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Shares of Gilead Sciences Inc. plummeted almost 9% to 52-week lows after the company delivered a disappointing fourth-quarter financial release in the previous trading session.

At the close of Wednesday’s session, Gilead stock fell 8.6% to $66.45 and hit its lowest level since April 2014. It continued to be bearish in Thursday’s premarket hours, dipping 0.09%. Since the steep plunge in March 2016, the stock has been stuck in a downtrend that eventually dived to its current price yesterday.

Analysts are estimating that the stock will remain range-bound, and other analysts say the company is unlikely to grow in the near-term unless it engages in M&A.

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Gilead Q4 earnings results

Backward-looking figures were relatively robust, including full-year revenue of $30.4 billion and net income of $9.94 per share, which put the company’s valuation at tremendously low levels yet again.

However, the biotech titan stated that it forecasts sales of its numerous products of just $22.5 billion to $24.5 billion, lower nearly 20% to 25% from 2016 levels in late Tuesday. Total product sales also retreated 14% in the fourth-quarter and 6.8% last year.

The company's HIV portfolio remains strong, reeling in 47% of sales in the fourth-quarter. Gilead CEO John Milligan expressed that they’re confident of their HIV franchise, which is going to be a good growth driver.

Need for acquisitions

During the company’s earnings conference call with analysts, Milligan admitted that besides its HIV pill bictegravir, Gilead does not have a lot of things launching over the next few years— putting more pressure on the company with its falling hepatitis C virus (HCV) franchise sales.

“Gilead must do three to four smaller deals and hit next two quarters to regain Street attention,” RBC analyst Michael Yee stated in a research report yesterday. Several analysts are speculating that acquisitions or strategic partnerships could lift Gilead, but until it moves forward, shareholders see a strong bearish trend.

Hepatitis C drugs, fewer HCV patients

While the firm’s HIV sales are solid, Gilead's HCV franchise sales declined yet again in the fourth quarter. The recently launched Epclusa somewhat helped counter the waning sales of Harvoni and Sovaldi, nonetheless.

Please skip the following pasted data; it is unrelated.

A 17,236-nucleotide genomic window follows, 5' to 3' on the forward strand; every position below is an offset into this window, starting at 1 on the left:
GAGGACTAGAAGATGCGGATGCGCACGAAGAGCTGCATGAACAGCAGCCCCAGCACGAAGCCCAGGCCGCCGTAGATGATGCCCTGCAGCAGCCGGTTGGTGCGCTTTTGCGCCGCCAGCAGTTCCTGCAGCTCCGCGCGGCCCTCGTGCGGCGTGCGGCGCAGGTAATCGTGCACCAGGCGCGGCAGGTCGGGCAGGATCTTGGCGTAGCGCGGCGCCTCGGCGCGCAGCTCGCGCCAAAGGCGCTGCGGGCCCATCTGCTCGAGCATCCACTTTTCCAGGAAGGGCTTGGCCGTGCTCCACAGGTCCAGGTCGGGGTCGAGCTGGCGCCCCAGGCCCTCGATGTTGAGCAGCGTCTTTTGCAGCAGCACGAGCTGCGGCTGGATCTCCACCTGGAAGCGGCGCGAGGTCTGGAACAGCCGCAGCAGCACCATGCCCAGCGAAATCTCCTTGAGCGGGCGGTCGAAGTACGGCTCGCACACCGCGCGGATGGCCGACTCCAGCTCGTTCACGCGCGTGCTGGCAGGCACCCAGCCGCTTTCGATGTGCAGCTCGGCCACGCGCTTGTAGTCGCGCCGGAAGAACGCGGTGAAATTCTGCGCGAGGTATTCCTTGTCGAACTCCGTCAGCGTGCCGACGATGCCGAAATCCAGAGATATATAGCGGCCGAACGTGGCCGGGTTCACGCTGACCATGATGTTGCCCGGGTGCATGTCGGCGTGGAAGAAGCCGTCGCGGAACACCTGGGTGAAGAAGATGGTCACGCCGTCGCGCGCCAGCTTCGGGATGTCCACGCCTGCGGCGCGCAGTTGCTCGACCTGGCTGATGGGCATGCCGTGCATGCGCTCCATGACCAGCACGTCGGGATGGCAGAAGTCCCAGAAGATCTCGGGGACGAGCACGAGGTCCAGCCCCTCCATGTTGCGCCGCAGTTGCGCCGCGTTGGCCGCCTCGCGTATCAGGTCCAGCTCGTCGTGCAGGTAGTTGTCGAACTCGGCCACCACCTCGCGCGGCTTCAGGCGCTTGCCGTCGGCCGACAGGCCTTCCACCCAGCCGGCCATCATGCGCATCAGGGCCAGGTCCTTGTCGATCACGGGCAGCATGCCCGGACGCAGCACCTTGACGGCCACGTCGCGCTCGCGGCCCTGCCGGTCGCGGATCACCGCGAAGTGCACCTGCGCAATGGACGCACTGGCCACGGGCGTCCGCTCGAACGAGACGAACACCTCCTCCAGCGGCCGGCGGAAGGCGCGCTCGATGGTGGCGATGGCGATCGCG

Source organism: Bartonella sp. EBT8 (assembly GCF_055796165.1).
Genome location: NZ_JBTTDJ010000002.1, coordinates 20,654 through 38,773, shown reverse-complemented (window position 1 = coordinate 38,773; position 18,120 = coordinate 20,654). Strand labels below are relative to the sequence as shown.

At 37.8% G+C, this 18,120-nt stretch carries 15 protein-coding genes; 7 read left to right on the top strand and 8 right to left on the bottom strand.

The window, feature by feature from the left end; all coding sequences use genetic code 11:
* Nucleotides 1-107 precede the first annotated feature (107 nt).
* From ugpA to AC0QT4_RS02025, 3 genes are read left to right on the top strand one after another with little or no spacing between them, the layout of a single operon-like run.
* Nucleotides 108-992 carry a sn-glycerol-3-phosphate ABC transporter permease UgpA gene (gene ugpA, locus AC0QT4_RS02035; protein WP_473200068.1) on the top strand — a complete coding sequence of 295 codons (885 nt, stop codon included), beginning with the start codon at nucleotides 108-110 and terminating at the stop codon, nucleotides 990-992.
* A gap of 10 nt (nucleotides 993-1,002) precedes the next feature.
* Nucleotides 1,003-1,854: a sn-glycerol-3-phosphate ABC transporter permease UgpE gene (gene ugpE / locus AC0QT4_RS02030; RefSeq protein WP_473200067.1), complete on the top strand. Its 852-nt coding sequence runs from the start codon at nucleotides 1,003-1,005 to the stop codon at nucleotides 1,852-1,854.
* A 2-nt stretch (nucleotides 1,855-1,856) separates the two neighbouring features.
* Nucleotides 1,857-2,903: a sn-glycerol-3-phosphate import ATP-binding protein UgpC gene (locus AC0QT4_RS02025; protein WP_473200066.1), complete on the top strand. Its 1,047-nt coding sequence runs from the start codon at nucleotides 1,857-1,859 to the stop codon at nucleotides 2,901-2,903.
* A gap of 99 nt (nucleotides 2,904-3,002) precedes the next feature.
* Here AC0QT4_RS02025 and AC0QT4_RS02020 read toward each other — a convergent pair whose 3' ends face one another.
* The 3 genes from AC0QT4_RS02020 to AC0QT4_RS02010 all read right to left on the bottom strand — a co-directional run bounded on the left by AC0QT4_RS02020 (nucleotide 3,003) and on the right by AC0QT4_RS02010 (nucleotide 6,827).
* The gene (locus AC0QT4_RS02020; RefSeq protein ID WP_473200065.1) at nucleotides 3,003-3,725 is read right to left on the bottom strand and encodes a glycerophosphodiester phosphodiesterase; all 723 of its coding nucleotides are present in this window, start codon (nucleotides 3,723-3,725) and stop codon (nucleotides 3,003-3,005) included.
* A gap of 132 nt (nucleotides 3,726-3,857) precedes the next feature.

Weak guidance for HCV products were worse than most analysts had projected; The biotech giant forecasts HCV sales to drop by 40% or more in 2017-- an estimated $7.5 billion to $9 billion in HCV drug sales, falling nearly $4 billion short of Wall Street's projections.

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In the conference call, Gilead’s chief operating officer stated that unlike HIV, hepatitis C is a curable illness.

“This (hep C) disease has unique dimensions, the most important of which is that it can be cured,” Kevin Young said on the call. “And thanks to Harvoni, it can be cured in as little as eight weeks in a genotype 1 patient.”

Gilead witnessed 25,000 fewer HCV patients in 2016 compared with 2015 and anticipates a similar trend this year. Young noted a larger number of patients have a less advanced disease or conditions that hinder them from speedy treatment, such as unstable living circumstances, ongoing drug or alcohol use, and co-morbidities.

In Europe, Gilead's HCV drug sales dropped 26% year-over-year in the reported quarter, trailing a 77% slowdown in Japan where 40% of patients are over the age of 80. Countries such as Germany, France and Britain are demonstrating similar characteristics as the US: fewer and healthier patients.

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